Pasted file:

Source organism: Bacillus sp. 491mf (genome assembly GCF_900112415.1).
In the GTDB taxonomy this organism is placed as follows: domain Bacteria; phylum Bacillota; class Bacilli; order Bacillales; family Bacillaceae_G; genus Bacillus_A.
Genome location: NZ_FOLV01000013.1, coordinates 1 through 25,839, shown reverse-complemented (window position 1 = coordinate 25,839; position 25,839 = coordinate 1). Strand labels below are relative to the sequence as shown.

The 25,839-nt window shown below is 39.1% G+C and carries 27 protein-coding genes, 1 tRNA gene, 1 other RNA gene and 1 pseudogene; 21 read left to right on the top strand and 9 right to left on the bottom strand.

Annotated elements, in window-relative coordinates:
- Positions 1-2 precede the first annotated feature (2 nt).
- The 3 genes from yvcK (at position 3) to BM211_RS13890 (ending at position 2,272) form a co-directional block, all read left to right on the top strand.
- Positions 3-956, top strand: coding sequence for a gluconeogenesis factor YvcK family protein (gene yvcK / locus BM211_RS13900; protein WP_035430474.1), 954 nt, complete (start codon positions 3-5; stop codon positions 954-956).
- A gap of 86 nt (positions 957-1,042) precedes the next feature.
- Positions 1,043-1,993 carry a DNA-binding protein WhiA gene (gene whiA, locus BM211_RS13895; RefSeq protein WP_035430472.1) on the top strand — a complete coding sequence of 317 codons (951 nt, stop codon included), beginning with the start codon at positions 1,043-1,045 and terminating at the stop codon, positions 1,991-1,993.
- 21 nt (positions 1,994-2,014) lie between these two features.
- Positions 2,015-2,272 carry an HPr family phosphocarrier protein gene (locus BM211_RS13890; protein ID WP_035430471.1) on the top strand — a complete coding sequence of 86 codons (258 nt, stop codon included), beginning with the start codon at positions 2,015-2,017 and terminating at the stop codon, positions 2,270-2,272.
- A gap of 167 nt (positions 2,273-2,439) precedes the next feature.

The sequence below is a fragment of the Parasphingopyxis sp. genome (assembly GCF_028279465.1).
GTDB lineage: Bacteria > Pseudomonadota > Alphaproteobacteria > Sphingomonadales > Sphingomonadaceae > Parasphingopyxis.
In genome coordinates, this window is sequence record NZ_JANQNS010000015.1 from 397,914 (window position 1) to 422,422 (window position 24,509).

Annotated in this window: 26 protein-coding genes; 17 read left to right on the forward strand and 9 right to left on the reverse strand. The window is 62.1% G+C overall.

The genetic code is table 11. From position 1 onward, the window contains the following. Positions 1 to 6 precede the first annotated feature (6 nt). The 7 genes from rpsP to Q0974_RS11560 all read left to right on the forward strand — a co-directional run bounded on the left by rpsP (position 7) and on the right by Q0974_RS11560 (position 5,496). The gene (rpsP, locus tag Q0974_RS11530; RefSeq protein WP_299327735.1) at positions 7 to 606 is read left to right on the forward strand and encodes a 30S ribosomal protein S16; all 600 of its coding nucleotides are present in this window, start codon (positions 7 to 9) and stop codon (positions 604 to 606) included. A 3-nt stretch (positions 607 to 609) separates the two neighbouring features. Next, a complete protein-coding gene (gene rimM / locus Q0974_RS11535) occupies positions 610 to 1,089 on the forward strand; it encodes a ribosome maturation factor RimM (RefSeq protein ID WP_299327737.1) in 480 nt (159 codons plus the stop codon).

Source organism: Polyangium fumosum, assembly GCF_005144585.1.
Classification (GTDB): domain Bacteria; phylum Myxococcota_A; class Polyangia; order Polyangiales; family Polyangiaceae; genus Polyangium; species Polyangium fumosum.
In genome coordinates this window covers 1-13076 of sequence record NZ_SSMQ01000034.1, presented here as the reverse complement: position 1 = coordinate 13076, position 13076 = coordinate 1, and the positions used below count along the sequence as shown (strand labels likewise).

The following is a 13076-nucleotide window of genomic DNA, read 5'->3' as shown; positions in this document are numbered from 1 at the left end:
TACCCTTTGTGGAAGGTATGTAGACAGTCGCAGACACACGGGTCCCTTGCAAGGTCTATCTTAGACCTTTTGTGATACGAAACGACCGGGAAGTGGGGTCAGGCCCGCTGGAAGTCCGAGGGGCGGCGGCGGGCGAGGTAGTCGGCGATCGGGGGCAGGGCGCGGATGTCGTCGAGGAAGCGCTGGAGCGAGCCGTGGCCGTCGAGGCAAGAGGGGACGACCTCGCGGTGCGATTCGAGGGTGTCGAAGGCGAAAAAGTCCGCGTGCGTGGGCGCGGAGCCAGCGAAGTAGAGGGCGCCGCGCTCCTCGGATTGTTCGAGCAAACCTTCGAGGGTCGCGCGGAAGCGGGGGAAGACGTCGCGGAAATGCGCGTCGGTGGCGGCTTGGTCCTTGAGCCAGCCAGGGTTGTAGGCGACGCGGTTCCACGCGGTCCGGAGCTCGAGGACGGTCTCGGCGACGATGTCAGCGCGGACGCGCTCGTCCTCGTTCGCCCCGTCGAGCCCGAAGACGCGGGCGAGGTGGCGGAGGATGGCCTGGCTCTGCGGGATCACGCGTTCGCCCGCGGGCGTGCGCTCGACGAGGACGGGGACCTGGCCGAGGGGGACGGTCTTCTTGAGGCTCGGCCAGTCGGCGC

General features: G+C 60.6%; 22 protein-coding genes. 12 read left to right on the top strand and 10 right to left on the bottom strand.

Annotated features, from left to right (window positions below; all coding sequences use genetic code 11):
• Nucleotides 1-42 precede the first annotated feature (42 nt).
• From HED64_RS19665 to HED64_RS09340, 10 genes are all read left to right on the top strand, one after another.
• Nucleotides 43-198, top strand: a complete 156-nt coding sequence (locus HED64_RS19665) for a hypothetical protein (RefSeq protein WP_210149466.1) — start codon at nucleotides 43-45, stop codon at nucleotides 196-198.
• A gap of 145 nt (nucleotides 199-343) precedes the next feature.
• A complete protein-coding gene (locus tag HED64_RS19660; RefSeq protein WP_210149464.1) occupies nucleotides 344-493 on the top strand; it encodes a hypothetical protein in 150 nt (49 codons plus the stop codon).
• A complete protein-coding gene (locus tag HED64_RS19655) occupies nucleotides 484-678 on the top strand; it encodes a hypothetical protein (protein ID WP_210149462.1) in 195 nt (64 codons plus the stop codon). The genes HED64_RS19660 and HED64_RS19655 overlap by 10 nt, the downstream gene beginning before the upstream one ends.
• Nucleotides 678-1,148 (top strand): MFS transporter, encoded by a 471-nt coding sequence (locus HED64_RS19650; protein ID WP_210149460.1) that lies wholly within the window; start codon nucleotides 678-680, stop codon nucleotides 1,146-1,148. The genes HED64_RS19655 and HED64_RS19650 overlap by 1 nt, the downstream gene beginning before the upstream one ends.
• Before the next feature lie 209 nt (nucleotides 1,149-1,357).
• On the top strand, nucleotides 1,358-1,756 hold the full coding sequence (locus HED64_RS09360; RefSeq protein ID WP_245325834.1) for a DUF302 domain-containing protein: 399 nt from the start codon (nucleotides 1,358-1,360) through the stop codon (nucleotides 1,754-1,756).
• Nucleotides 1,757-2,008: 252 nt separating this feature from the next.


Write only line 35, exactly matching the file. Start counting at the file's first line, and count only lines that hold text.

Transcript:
• Nucleotides 1,757-2,008: 252 nt separating this feature from the next.